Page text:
Mystery Creek is best known now as the usual home of Fieldays which has its last day today.
But as it turns out how the area got its name is a mystery in itself.
One of the least spooky tales is one of gold robbery in 1867. Waikato War veteran Christian Hansen lived on a farm on the main section of the main route to Hamilton via Ōhaupō to Te Rore. It was remote and at night, very dark.
He was used to travellers knocking on his door to ask directions. But when two men entered his home, threatened him and took his savings of 21 gold sovereigns (a huge sum back then!) he reached for his rifle.
It all went wrong when one of the robbers grabbed it and instead shot him in the left wrist. They took off and Hansen was left to make his way to Orum’s Hotel where they sent for the doctor. The hand had to be amputated (without anesthesia!).
The robbery itself was a mystery, made even more so when a few months later when another settler, looking for a lost cow, found the body of a man that had been strangled. The working theory was one of the thieves killed the other and took off with the money.
But it's not the only story.
Another was the sudden disappearance of a soldier, seen crossing the gully, only to disappear, never to be seen again.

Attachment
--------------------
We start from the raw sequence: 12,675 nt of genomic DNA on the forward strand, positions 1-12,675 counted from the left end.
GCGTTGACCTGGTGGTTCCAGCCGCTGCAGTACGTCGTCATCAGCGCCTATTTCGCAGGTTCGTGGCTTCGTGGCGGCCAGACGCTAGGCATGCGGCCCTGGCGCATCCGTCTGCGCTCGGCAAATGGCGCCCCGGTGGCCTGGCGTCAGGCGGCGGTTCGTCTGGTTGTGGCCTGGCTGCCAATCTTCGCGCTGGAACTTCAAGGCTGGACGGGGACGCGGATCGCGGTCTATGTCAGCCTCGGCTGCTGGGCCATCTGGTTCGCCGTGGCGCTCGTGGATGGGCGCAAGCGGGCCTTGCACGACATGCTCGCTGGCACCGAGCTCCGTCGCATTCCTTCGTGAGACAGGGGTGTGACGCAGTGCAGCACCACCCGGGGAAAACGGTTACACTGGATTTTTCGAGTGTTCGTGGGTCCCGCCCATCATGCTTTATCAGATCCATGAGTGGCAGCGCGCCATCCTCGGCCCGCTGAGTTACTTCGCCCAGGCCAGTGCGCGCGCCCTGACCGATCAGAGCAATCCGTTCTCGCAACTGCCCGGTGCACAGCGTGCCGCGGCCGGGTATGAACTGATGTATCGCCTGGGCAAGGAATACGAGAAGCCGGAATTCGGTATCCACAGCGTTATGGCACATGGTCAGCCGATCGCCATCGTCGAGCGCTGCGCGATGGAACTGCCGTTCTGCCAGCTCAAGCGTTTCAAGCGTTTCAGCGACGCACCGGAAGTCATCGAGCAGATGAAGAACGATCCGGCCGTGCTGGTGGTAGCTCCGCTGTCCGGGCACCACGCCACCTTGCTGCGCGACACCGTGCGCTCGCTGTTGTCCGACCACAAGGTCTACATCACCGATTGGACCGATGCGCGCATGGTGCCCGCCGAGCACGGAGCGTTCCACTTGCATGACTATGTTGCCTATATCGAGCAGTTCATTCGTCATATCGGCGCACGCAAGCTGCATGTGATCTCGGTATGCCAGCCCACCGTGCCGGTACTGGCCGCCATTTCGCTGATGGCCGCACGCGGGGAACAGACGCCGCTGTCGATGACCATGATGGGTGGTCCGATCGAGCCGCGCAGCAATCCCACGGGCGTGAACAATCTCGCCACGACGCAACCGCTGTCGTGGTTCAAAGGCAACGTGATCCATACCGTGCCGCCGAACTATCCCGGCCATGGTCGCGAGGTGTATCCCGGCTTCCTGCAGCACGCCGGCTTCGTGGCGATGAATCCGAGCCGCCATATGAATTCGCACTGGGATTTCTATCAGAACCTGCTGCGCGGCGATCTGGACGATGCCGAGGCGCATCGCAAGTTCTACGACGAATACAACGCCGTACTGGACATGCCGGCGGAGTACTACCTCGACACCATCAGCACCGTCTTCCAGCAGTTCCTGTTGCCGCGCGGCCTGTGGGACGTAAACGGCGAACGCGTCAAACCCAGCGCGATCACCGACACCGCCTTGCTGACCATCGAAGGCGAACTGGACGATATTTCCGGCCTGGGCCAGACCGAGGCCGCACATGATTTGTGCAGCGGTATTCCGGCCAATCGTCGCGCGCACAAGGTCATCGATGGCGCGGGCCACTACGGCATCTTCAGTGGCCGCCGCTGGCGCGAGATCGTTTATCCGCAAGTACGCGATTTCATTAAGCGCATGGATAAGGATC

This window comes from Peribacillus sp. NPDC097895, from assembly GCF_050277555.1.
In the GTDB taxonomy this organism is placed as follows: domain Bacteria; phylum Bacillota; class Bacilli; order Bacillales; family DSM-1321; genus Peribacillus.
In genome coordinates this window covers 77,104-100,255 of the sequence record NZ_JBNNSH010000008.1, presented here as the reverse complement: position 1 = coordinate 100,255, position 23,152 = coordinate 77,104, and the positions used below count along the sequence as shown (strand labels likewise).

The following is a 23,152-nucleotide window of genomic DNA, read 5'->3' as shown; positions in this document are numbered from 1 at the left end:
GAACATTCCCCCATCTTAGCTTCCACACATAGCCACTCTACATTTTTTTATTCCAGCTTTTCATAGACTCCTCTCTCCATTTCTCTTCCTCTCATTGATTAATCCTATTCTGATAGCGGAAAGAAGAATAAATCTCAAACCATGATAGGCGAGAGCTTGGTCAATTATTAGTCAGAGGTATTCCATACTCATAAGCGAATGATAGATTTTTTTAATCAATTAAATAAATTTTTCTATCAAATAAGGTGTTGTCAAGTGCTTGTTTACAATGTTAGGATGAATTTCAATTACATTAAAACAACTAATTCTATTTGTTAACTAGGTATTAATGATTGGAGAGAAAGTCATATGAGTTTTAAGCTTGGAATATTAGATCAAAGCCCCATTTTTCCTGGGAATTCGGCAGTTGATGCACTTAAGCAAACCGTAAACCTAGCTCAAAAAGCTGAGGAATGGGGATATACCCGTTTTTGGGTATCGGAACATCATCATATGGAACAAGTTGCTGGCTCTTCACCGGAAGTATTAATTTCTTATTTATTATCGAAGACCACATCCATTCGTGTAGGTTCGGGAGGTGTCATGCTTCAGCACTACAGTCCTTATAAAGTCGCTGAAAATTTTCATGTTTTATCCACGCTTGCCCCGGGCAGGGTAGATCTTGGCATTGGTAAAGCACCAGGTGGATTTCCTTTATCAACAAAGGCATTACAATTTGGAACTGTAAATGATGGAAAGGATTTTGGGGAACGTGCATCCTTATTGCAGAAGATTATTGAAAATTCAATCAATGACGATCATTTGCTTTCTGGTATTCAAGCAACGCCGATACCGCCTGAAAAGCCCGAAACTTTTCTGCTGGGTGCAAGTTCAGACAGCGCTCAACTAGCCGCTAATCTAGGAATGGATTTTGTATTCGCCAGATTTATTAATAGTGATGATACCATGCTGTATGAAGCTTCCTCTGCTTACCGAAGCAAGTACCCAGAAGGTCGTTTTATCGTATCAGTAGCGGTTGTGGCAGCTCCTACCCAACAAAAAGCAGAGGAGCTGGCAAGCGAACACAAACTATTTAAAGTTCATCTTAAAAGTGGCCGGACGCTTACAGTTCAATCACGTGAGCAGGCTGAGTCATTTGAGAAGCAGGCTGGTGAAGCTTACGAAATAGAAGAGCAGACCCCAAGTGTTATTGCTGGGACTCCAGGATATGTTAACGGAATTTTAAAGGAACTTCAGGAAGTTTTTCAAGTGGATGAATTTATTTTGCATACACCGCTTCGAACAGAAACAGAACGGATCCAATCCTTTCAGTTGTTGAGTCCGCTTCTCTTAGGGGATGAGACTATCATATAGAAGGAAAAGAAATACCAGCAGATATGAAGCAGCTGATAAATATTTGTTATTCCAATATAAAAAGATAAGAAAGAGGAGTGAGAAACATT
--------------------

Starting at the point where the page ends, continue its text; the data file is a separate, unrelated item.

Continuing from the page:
Yet another is about a murder committed nearby and the fugitive hid nearby. When a police constable went to find him, neither one of them was ever seen again.
A saddled horse apparently called Mystery found wandering in the gully is another one. No rider was ever found.
There is also an intriguing story about the attempted murder of a bank clerk but that was much later and we’ll have more about that in another post.
What we can say is that since the records of newspapers began Mystery Creek was already called that. One of the earliest news stories in which the name was used was from 1870.
One more little mystery is what happened to Mr Hansen. There are no records of his death or where he is buried.
Do you know another story about Mystery Creek?